by jesse s mitchell
illustrated by rhoda penmarq
She couldn’t smell it but she knew the air outside was beautiful, a smoky cedar scented air. Crisp and lingering like bad dreams, the free air outside the door haunted and taunted her…haunted and taunted…she liked the sound of those words together and she repeated them over and over in her mind. She breathed in deep. She breathed in deep but only got the air of cloistered indoors, dust, dying skin cells, stale bits of vague memories of percolating coffee…
exquisite things out the door, making the diaphragm in her belly twitch…precious air outside the clunky-never-opening heavy glass door, haunted and taunted her…haunted and taunted.
The radio bored her. She could almost feel the tears in her eyes, more and more with each and every passing song…all the same. The crackle, the hum, the hiss, not even a spark of originality in the random imperfection of duct taped together, out of fashion technology.
A wounded Sioux warrior slumped half-hearted on the back of a grimy bay horse on the far edge of the front desk counter. She knew the feeling, the awful feeling.
The eyes along the walls peered into her…she could take no more. Her legs aching. Her feet numb. She might atrophy away…atrophy and fade into nothing…into nothing like a ghost…a ghost…and then all she could ever do…all she could ever do would be haunt..haunt and taunt.
She took a cigarette out of the half-crushed red soft pack in her front jean pocket. She was not allowed to smoke at work but she didn’t care…her boss never ever showed his precious face down here at this dive. She lit the cigarette and watched as the end glowed red…red and yellow and orange.
She watched as the fire slowly moved down the paper shaft, consuming chunks of stringy tobacco and tar stained paper…eating it all up whole…spitting out wasted wisps of smoke. She ashed the cigarette in the floor and rubbed it in the carpet gently. The ghost picture eyes have burned holes in her, like cigarette burns…like at the end of a reel of film…time to change reels.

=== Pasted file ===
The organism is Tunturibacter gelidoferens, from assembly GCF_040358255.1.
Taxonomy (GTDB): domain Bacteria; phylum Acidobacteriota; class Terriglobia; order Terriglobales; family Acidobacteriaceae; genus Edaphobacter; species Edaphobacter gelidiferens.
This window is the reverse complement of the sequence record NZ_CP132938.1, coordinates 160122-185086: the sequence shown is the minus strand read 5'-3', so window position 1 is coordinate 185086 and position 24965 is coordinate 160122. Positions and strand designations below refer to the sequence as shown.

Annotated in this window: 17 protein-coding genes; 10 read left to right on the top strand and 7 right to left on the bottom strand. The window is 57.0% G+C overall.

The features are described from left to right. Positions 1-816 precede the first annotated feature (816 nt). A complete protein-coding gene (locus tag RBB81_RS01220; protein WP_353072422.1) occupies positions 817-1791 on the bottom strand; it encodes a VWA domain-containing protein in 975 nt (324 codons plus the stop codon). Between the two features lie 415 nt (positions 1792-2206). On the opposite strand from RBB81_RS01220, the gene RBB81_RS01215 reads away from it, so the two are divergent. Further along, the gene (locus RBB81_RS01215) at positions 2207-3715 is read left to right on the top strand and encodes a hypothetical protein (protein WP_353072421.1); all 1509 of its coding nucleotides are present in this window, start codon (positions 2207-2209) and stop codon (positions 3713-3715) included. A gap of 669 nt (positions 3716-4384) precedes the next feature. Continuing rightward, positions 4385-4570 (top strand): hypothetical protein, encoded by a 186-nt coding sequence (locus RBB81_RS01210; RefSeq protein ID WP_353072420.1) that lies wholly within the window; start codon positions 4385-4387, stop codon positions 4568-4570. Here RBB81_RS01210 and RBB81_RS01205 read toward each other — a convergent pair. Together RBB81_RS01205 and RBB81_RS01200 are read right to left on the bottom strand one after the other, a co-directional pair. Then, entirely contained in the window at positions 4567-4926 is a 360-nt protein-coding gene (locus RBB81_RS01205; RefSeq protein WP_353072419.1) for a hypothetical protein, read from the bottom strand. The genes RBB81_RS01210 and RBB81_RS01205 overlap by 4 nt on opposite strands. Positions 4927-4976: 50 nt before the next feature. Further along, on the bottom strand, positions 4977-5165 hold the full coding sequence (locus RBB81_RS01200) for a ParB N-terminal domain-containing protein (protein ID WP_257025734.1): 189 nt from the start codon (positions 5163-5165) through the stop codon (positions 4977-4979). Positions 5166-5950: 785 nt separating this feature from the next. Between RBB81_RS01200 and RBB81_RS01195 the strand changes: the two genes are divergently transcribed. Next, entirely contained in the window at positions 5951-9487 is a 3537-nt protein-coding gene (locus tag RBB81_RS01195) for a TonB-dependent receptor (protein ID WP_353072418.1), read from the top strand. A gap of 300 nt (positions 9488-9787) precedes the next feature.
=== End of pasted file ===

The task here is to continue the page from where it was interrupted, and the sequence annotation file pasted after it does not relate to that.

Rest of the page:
Mary Jo slid out of the chair and walked behind the counter with the butt clinched in her teeth, both hands free. She rifled through the drawers, found the keys to the car, stopped a minute, looked around, keys jingling as she swung them around her finger. Opened the drawer back up and pulled out the metal box close to the back. Locked.
The poor injured Dakota tribesman would have one last adventure. She lifted the statue up and slammed it down on the lock of the box.
The statue burst into a thousand pieces, she jumped back surprised, flickered her cigarette, laughed. It worked, the box was split wide open. She grabbed all the money and stuffed it in her pocket. Walked out the door. Tossed the cigarette down. Stepped on it.
Got into the car. Let it roar to a start.
Pressed her foot all the way down on the pedal, and listened to it growl, throwing chunks of asphalt and gravel high in the air like the blast of fireworks, mortar blasts, dying explosions, and drove like a fiend, swerving down the highway…going west.